Madison Square Garden went dark ten minutes ago, and the crowd hasn’t stopped screaming since. The only clue to the headlining act’s imminent arrival is an ominous synth line emanating from the arena’s speaker system.
Suddenly an image flashes across the giant screen, a digital rendering of what looks like a cell phone screen displaying the word “callin.” More screaming. Then light floods the stage, revealing the four-man band, and decibels double as the music begins. It’s the happiest death metal you’ve ever heard, an improbable mix of Metallica’s heady guitar riffs and U2’s optimistic vocals, with a dollop of anime-inspired lyrics for good measure.
“Calling the fallen angel!” bellows the lead singer, long blond braids swirling like a leprechaun Medusa as he skips blithely across the stage. “Starting now, let’s play tag!”
The group that whipped a near-sellout crowd at the Garden into such a frenzy Sunday night is called L’Arc-en-Ciel, and it’s most likely the richest band you’ve never heard of. With 15 million albums sold worldwide, the group is celebrating its 20anniversary this year with an international excursion that includes the headlining gig at MSG, the first ever for a Japanese act.
By the time L’Arc-en-Ciel winds down its tour in Tokyo later this year, they will have played 17 shows for a total audience of half a million people around the world. For their five shows in Japan, they’ll get over $100 per ticket on average—same as Lady Gaga—and about half that in other parts of the world. When you add in merch and album sales, the band should earn close to $20 million for a few months of work.
“We wanted to do something special to commemorate our 20 anniversary, that’s why we decided to go on a world tour,” said the lead singer, who goes by Hyde, through an interpreter days before the MSG show. An eight-figure payout certainly didn’t dissuade them.
If L’Arc-en-Ciel is Japan’s quintessential rock band, it’s only fitting that Hyde is the quintessential rock star. He walked into his Forbes interview sporting a pair of oversized Prada sunglasses and an entourage to match, replete with multiple managers, photographers and publicists. Moments before our cameras started rolling (see next page), a stylist appeared next to him and spritzed something into his wavy black hair. For concerts, he transforms into a blond version of Johnny Depp’s Captain Jack Sparrow.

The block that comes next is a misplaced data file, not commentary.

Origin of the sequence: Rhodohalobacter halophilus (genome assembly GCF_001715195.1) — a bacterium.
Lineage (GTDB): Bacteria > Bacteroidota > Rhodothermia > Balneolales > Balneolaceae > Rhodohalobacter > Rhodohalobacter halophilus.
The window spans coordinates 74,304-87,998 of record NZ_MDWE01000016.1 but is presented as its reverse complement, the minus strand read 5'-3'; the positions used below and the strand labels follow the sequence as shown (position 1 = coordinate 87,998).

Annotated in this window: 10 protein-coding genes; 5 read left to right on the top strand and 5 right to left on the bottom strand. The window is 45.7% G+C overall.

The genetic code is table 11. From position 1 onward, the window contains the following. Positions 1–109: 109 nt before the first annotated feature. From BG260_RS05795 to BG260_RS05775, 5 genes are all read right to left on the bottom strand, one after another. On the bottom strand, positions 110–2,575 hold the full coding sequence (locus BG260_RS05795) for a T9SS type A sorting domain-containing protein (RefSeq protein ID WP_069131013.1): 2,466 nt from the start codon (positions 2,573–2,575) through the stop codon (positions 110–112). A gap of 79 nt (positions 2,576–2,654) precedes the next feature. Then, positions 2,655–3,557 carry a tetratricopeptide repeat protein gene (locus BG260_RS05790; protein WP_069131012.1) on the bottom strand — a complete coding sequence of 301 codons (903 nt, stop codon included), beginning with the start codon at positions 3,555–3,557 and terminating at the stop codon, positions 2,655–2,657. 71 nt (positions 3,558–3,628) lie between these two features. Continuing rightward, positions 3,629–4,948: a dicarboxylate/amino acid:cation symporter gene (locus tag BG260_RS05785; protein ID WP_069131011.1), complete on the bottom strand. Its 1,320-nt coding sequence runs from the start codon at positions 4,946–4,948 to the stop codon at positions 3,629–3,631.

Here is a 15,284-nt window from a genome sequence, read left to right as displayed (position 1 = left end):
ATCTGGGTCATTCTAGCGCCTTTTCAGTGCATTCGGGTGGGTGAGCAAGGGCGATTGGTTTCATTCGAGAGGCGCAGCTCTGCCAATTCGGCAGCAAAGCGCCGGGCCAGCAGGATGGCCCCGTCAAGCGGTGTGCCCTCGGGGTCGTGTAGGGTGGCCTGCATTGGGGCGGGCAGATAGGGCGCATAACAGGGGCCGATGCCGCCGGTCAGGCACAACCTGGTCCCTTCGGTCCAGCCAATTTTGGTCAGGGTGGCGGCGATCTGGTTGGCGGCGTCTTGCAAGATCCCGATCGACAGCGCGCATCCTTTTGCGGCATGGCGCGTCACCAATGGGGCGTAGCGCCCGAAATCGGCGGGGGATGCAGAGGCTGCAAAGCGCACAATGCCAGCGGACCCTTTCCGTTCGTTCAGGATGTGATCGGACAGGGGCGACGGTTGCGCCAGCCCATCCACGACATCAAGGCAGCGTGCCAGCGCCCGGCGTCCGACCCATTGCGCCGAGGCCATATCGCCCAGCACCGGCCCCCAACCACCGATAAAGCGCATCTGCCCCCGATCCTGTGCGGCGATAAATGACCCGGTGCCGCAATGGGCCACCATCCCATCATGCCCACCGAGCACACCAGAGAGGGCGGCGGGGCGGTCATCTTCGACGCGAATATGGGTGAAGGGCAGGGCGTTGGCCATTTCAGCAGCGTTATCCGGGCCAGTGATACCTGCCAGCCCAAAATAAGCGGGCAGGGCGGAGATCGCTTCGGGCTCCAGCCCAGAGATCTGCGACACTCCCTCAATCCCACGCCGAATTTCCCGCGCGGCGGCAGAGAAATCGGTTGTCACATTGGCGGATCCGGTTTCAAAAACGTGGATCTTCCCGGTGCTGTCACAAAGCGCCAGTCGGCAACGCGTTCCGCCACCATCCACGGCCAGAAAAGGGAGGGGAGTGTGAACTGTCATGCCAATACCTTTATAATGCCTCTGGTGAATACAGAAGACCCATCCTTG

Perhaps the styling is the product of ennui, and indeed Hyde admitted he’s gotten a bit bored performing with the same group for such a long time. The band started in Osaka two decades ago, right around the time Nirvana’s was ushering in dual renaissances of rock and flannel. Hyde’s band needed to do something different from the outset.
“When we were going over the choices of band names, all the English names were pretty much taken by all the other bands so we decided to go with French, that way it’d be very unique,” he explained. “L’arc-en-Ciel in French means rainbow. We didn’t really pick the name because of the meaning, at first, but now the name has grown on us so much, and we believe that it really represents who we are in terms of music because our music is very diverse.”
Though heavy on the guitar, L’Arc-en-Ciel’s music was too bright for the grunge era. Despite the influx of foreign language and bilingual artists in the late 1990s and early 2000s—think Rammstein and Marc Antony—Hyde’s band never made the jump across the ocean.
“We didn’t see many Asian stars in America from Asian countries,” he says. “[Now] it’s just the beginning for Asian artists to succeed in America.”
But they found other ways to differentiate themselves, regularly donning outrageously futuristic outfits and occasionally performing as alter-ego band P’Unk-en-Ciel. With over 15 million records sold and a cult following around the world, the band never really needed to test the U.S. market. Its latest album, , debuted atop the Japanese charts in February with 170,000 copies sold; European releases followed earlier this month.
The group’s recent trip to the U.S. seemed almost more like an excuse to go sight-seeing than a concerted effort to make it in the U.S. market. In the middle of Sunday night’s concert, one of the group members produced an “I (heart) NY” bag and removed an assortment of tschotskes, including a souvenir mug and a Big Apple-themed Monopoly game.
But for Hyde, it’s possible that last night’s headlining gig at the Garden was more than just a game.
“After the world tour, we’re going to go on our individual solo products,” he says. “[Mine] is more toward U.S. fans, so I’m looking forward to coming back to America to perform … it’s like we’re being explorers, walking on unpaved roads.”
If so, it’s a low-risk proposition–in all likelihood, L’Arc-en-Ciel has passed “Go” enough times that they’re already set for life.
Source: forbes, forbesyoutube
Forbes call them the richest rockband you have never heard of, my country's newspaper call them the biggest rockband you have never heard of. Seems, like Laruku is the rockband nobody has heard of. :X